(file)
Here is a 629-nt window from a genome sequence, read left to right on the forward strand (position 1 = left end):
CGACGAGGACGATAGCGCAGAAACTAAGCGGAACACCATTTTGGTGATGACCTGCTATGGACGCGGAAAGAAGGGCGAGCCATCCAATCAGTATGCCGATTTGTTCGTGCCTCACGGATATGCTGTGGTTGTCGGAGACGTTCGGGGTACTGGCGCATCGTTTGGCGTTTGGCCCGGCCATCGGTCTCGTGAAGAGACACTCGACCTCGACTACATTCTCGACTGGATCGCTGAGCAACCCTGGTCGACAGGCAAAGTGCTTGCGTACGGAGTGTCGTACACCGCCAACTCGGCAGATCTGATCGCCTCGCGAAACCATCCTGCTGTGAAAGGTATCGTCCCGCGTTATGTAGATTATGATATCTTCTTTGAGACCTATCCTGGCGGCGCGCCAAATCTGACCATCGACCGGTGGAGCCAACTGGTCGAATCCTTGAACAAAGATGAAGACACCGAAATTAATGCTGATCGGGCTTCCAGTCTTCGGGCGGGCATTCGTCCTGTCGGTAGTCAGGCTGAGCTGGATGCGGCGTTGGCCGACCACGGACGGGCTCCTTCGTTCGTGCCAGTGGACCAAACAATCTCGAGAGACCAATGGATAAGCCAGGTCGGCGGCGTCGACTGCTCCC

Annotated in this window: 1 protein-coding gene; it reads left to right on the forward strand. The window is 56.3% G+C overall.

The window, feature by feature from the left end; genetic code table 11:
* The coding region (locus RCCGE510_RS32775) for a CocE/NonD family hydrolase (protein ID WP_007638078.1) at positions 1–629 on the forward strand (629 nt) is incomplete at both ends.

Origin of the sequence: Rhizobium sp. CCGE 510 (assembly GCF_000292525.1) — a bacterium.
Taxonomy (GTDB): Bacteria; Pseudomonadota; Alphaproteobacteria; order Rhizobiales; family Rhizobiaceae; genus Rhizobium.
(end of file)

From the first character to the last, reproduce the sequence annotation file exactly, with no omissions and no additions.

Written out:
Here is a 629-nt window from a genome sequence, read left to right on the forward strand (position 1 = left end):
CGACGAGGACGATAGCGCAGAAACTAAGCGGAACACCATTTTGGTGATGACCTGCTATGGACGCGGAAAGAAGGGCGAGCCATCCAATCAGTATGCCGATTTGTTCGTGCCTCACGGATATGCTGTGGTTGTCGGAGACGTTCGGGGTACTGGCGCATCGTTTGGCGTTTGGCCCGGCCATCGGTCTCGTGAAGAGACACTCGACCTCGACTACATTCTCGACTGGATCGCTGAGCAACCCTGGTCGACAGGCAAAGTGCTTGCGTACGGAGTGTCGTACACCGCCAACTCGGCAGATCTGATCGCCTCGCGAAACCATCCTGCTGTGAAAGGTATCGTCCCGCGTTATGTAGATTATGATATCTTCTTTGAGACCTATCCTGGCGGCGCGCCAAATCTGACCATCGACCGGTGGAGCCAACTGGTCGAATCCTTGAACAAAGATGAAGACACCGAAATTAATGCTGATCGGGCTTCCAGTCTTCGGGCGGGCATTCGTCCTGTCGGTAGTCAGGCTGAGCTGGATGCGGCGTTGGCCGACCACGGACGGGCTCCTTCGTTCGTGCCAGTGGACCAAACAATCTCGAGAGACCAATGGATAAGCCAGGTCGGCGGCGTCGACTGCTCCC

Annotated in this window: 1 protein-coding gene; it reads left to right on the forward strand. The window is 56.3% G+C overall.

The window, feature by feature from the left end; genetic code table 11:
* The coding region (locus RCCGE510_RS32775) for a CocE/NonD family hydrolase (protein ID WP_007638078.1) at positions 1–629 on the forward strand (629 nt) is incomplete at both ends.

Origin of the sequence: Rhizobium sp. CCGE 510 (assembly GCF_000292525.1) — a bacterium.
Taxonomy (GTDB): Bacteria; Pseudomonadota; Alphaproteobacteria; order Rhizobiales; family Rhizobiaceae; genus Rhizobium.